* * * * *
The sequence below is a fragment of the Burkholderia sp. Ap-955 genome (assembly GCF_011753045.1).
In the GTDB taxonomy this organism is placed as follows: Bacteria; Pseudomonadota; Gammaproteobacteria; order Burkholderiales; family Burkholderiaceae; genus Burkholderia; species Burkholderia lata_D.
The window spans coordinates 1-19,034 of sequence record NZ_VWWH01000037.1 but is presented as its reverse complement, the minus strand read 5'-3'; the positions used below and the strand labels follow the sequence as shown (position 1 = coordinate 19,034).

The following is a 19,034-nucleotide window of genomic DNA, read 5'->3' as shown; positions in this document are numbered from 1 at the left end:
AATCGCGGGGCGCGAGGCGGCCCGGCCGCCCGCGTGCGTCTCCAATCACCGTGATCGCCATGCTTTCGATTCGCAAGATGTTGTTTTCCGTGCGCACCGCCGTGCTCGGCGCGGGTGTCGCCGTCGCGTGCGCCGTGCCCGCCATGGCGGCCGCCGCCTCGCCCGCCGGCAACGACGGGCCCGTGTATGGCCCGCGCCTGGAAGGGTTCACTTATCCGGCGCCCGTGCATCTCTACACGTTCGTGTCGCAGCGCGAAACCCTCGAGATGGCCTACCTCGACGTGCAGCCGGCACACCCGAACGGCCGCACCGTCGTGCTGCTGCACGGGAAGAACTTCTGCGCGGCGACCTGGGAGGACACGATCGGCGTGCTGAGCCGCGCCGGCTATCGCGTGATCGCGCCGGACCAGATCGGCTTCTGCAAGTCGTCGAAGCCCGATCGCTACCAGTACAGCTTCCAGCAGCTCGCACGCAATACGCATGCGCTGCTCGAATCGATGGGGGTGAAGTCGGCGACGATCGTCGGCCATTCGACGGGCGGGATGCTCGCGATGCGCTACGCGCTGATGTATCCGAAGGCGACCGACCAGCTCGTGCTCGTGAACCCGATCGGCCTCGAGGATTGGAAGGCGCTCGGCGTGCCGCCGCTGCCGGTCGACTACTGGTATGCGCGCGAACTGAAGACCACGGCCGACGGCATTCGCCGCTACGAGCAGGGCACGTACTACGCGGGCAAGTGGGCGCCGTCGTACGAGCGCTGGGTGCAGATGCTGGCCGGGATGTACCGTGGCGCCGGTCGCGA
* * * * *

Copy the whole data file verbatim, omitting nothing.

The sequence below is a fragment of the Burkholderia sp. Ap-955 genome (assembly GCF_011753045.1).
In the GTDB taxonomy this organism is placed as follows: Bacteria; Pseudomonadota; Gammaproteobacteria; order Burkholderiales; family Burkholderiaceae; genus Burkholderia; species Burkholderia lata_D.
The window spans coordinates 1-19,034 of sequence record NZ_VWWH01000037.1 but is presented as its reverse complement, the minus strand read 5'-3'; the positions used below and the strand labels follow the sequence as shown (position 1 = coordinate 19,034).

The following is a 19,034-nucleotide window of genomic DNA, read 5'->3' as shown; positions in this document are numbered from 1 at the left end:
AATCGCGGGGCGCGAGGCGGCCCGGCCGCCCGCGTGCGTCTCCAATCACCGTGATCGCCATGCTTTCGATTCGCAAGATGTTGTTTTCCGTGCGCACCGCCGTGCTCGGCGCGGGTGTCGCCGTCGCGTGCGCCGTGCCCGCCATGGCGGCCGCCGCCTCGCCCGCCGGCAACGACGGGCCCGTGTATGGCCCGCGCCTGGAAGGGTTCACTTATCCGGCGCCCGTGCATCTCTACACGTTCGTGTCGCAGCGCGAAACCCTCGAGATGGCCTACCTCGACGTGCAGCCGGCACACCCGAACGGCCGCACCGTCGTGCTGCTGCACGGGAAGAACTTCTGCGCGGCGACCTGGGAGGACACGATCGGCGTGCTGAGCCGCGCCGGCTATCGCGTGATCGCGCCGGACCAGATCGGCTTCTGCAAGTCGTCGAAGCCCGATCGCTACCAGTACAGCTTCCAGCAGCTCGCACGCAATACGCATGCGCTGCTCGAATCGATGGGGGTGAAGTCGGCGACGATCGTCGGCCATTCGACGGGCGGGATGCTCGCGATGCGCTACGCGCTGATGTATCCGAAGGCGACCGACCAGCTCGTGCTCGTGAACCCGATCGGCCTCGAGGATTGGAAGGCGCTCGGCGTGCCGCCGCTGCCGGTCGACTACTGGTATGCGCGCGAACTGAAGACCACGGCCGACGGCATTCGCCGCTACGAGCAGGGCACGTACTACGCGGGCAAGTGGGCGCCGTCGTACGAGCGCTGGGTGCAGATGCTGGCCGGGATGTACCGTGGCGCCGGTCGCGA